Israeli Ambassador to Ethiopia talks refugee policy, political career


Colin Boyle/Daily Senior Staffer

Belaynesh Zevadia, the Israeli Ambassador to Ethiopia. Zevadia defended Israeli refugee policy at a talk on Tuesday.

Amy Li, Reporter

Belaynesh Zevadia, the first Ethiopian immigrant to serve as Israel’s Ambassador to Ethiopia, took part in a heated conversation Tuesday with Evanston community members and Northwestern students on the African refugee crisis in Israel.

During the conversation in University Hall, Zevadia addressed current debates surrounding Israeli refugee policy and the construction of the Great Ethiopian Renaissance Dam on the Blue Nile — which Ethiopia has been working to build despite objections from Egypt. While the diplomat said the Blue Nile is a necessary natural resource for Ethiopia, she “hope(s) (the issue) resolves in a peaceful way.”

Zevadia said the diplomatic relationship between Israel and Ethiopia is crucial to the development of both countries. She described Africa as “the future of the world” and said the adversities the continent has faced in the past have become lessons for the future.

Israel’s African refugee deportation crisis also became a topic of heated conversation. In January, Israel passed legislation ordering all African refugees to leave voluntarily or face imprisonment. Zevadia said there has been an unwarranted spotlight on Israel’s refugee policies in Western media.

“We are doing it like any other Western country is doing it — like Sweden, like the United States,” Zevadia said.

Some audience members disagreed with Zevadia’s defense of Israel refugee policy.

Weinberg junior Aaron Boxerman, who previously wrote for The Daily called Zevadia’s explanation “what-about-ism,” which he described as an attempt to distract from the immorality of an action by calling out others who are also behaving immorally.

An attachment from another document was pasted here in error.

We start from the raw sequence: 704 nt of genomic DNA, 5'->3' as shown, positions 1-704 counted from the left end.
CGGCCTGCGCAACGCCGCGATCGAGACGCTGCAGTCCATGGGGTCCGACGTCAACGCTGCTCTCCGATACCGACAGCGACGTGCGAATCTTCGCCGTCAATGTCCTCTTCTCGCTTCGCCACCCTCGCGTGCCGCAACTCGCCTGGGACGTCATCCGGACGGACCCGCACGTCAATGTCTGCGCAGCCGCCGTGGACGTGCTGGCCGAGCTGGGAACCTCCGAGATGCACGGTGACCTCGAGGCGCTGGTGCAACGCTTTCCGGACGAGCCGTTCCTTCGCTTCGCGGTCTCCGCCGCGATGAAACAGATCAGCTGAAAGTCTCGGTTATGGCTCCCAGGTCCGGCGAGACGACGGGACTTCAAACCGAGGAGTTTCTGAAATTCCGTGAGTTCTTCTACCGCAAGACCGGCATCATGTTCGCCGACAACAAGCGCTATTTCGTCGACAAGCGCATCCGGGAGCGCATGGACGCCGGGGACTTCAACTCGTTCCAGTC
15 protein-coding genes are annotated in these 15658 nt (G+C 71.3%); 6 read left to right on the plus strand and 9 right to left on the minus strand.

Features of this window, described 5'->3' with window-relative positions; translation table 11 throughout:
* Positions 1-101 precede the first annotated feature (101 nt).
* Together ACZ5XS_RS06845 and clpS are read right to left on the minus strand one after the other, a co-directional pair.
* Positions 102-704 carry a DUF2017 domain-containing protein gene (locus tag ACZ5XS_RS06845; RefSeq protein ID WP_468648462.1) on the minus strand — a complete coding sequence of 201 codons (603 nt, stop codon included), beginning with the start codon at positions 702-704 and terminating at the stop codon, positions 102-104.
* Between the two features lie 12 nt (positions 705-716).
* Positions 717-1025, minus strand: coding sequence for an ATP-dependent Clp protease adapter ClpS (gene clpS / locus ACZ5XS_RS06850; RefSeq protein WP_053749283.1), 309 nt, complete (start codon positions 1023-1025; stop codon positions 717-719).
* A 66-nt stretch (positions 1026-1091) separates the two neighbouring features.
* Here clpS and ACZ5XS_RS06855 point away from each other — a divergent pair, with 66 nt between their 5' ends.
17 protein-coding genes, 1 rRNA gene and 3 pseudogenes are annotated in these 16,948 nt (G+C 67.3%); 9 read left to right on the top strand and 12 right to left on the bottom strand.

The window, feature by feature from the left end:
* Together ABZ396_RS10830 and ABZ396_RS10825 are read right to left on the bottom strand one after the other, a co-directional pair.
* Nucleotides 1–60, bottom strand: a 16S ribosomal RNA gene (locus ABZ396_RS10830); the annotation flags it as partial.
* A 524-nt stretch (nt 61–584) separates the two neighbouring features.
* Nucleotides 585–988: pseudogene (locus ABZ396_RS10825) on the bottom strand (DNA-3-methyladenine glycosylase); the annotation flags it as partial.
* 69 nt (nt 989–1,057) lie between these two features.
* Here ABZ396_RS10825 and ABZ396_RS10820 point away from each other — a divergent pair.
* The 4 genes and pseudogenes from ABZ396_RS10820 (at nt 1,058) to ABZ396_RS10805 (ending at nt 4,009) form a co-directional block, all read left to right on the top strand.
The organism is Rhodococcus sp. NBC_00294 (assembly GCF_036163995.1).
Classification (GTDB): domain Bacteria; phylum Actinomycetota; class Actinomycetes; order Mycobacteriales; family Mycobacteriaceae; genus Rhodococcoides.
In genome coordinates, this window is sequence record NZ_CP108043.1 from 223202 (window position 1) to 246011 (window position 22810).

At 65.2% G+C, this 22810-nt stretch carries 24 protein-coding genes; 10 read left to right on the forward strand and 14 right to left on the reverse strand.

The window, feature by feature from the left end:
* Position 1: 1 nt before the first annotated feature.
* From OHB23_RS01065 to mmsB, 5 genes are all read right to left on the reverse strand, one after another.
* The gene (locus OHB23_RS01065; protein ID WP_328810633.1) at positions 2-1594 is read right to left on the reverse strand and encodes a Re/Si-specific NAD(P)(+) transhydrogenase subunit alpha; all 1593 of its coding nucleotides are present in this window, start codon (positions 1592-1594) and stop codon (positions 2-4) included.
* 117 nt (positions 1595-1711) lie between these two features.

“It might be true that the U.S. media unfairly singles out Israel, but that does not say anything about whether this is the right thing to do morally,” Boxerman told The Daily.

During the conversation, Zevadia also talked about her unique upbringing and diplomatic career. Born in Gondar, Ethiopia, Zevadia immigrated to Israel at the age of 17.

Zevadia told the audience immigrating to Israel was difficult because she was alone while her parents and siblings stayed in Ethiopia. Her father believed that an opportunity to send his youngest daughter to study at Hebrew University of Jerusalem in Israel should not be passed up, Zevadia said.

The diplomat said she is the first and only Ethiopian woman to return to her home country as an Israeli ambassador.

“I remember when I presented my credentials to the president, who was 89 years old and sitting in a wheelchair,” Zevadia said. “He said, ‘It was my dream to see someone who was born here come back.’”

Although Boxerman said his political views differ from Zevadia’s, he still enjoyed the conversation.

“I think the ambassador is clearly a historic figure with a lot to say and a fascinating personal story,” Boxerman said.

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